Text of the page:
The chairman rode up and down the inner face of the pyramid in an elevator of smoked glass, hung from an angled track. The privacy enabled her to see the employees of each floor without being seen, the box whispering like a gray ghost. Everyone wondered, of course, what the chairman did when she rode up and down past her thousands of minions. Did she calculate profits, note empty cubicles, play a head-vid, point out a suggested promotion? No one knew. Few below the upper floors had ever seen her. Everyone strove for graduation to those upper floors.
At each level, an electronic ribbon of scenic vistas and encouraging slogans circled the central cubicles, giving a border of color. “Microcore,” read one. “Where win-win is a way of life.”
On Level 31, Cubicle 17, Daniel Dyson ignored the encouragement of the videograms and set his opti-glasses aside. He was preoccupied with a more personal goal: the quest for female attention. Specifically, Daniel had calculated that the walls of what he called the rodent corral — beige cubicle dividers, to match the beige carpet and beige desks and beige terminals and beige walls of Level 31 — were high enough to allow him to secretly prepare, and yet low enough to launch, his latest experiment in physics and flirtation. Mona Pietri, Cubicle 46, was the latest woman of his dreams: dark-haired, doe eyed, and curvaceous as a sine wave. Daniel suspected genetic and surgical supplementation had enhanced what nature had initially bestowed but was willing to embrace this commitment to self-improvement as a sign of inner beauty. God, she was stacked! She, in turn, was utterly oblivious to his existence. Which made her, of course, all the more desirable. Unable to concoct a corporate excuse to work with her, Daniel had decided to send an invitation to share the latest beverage craze (a Mongolian fermented mare’s milk cappuccino, the latest morale booster of the corporate cafeteria) the old-fashioned way: launching it by catapult. Fate and physics would determine the arc of romance.
Daniel had constructed the miniature war machine out of office supplies that had outlasted every promise of office automation in A.D. 2048: pencils for beams, thumbtacks and paper clips to drill and fasten, rubber bands for bracing and to provide torque for the catapult’s lever arm. He attached the helmet of a Star-Trooper action doll to the arm with a combination of chewing gum and Bond-It adhesive. Within the helmet nestled his missile: a raspberry chocolate wrapped in a ribbon of paper. On the paper he had printed:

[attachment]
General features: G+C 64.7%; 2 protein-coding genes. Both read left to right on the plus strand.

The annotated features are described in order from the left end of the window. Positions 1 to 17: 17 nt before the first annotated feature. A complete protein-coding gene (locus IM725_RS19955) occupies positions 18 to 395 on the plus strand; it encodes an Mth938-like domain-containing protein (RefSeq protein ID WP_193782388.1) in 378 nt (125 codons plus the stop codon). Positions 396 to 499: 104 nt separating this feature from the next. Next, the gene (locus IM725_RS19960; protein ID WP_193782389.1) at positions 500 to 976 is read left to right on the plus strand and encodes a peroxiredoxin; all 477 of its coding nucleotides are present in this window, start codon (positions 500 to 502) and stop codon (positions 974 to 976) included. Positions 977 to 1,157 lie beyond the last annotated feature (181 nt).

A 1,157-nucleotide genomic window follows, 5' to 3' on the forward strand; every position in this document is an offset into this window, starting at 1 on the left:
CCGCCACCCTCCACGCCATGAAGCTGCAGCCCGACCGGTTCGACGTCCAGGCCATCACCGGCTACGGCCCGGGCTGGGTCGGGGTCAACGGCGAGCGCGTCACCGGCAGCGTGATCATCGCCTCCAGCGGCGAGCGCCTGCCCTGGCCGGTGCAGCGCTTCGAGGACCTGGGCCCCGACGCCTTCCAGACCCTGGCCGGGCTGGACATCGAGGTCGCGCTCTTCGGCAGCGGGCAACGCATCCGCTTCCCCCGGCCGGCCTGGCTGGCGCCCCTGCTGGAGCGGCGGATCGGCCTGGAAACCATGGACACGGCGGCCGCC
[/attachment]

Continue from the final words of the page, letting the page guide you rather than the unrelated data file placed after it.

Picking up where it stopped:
Will you gongo
Cubicle 17. (Daniel)
Poetry was not one of the skills listed on his corporate performance appraisal. Still, he calculated its attempt was potentially more rewarding — or at least more interesting — than working on the software Meeting-Minder, which was what he was supposed to be doing. A military history major in college (“And what are you going to do with that in a world of no armies?” his father had protested in futility) Daniel had an academic’s understanding of how a catapult was supposed to work. Calculating its trajectory was a matter of trial and error, however, and Daniel figured he had only one chance at launching his bid for amour before supervisors put an end to his experiment. He’d done a few test firings across the width of his desk. Now he wound the torsion rubber band tighter to achieve the calculated distance and sighted toward Ms. Pietri’s pretty head, as remote and alabaster as the moon. “One small step toward sexual chemistry,” he whispered, hoping she liked chocolate.
“Fire!” A few neighboring heads snapped up. No one thought for a moment that a cubicle was in flames. It was just Dyson, who had a reputation for keeping things interesting.
The chocolate shot ceiling-ward, the ribbon of its message unexpectedly unreeling. That tail was enough to spoil his calculations. The projectile went awry and dropped like a meteor into the lair of Harriet Lundeen, the Level 31 floor manager. Its whap was a note of doom. The poem bore his return address.
“If you’re declaring war, Dyson, you’ll lose,” his colleague Sanford predicted from the cubicle next door. “The gorgon has never been beaten.”
Meanwhile, desirable Mona hadn’t even looked up.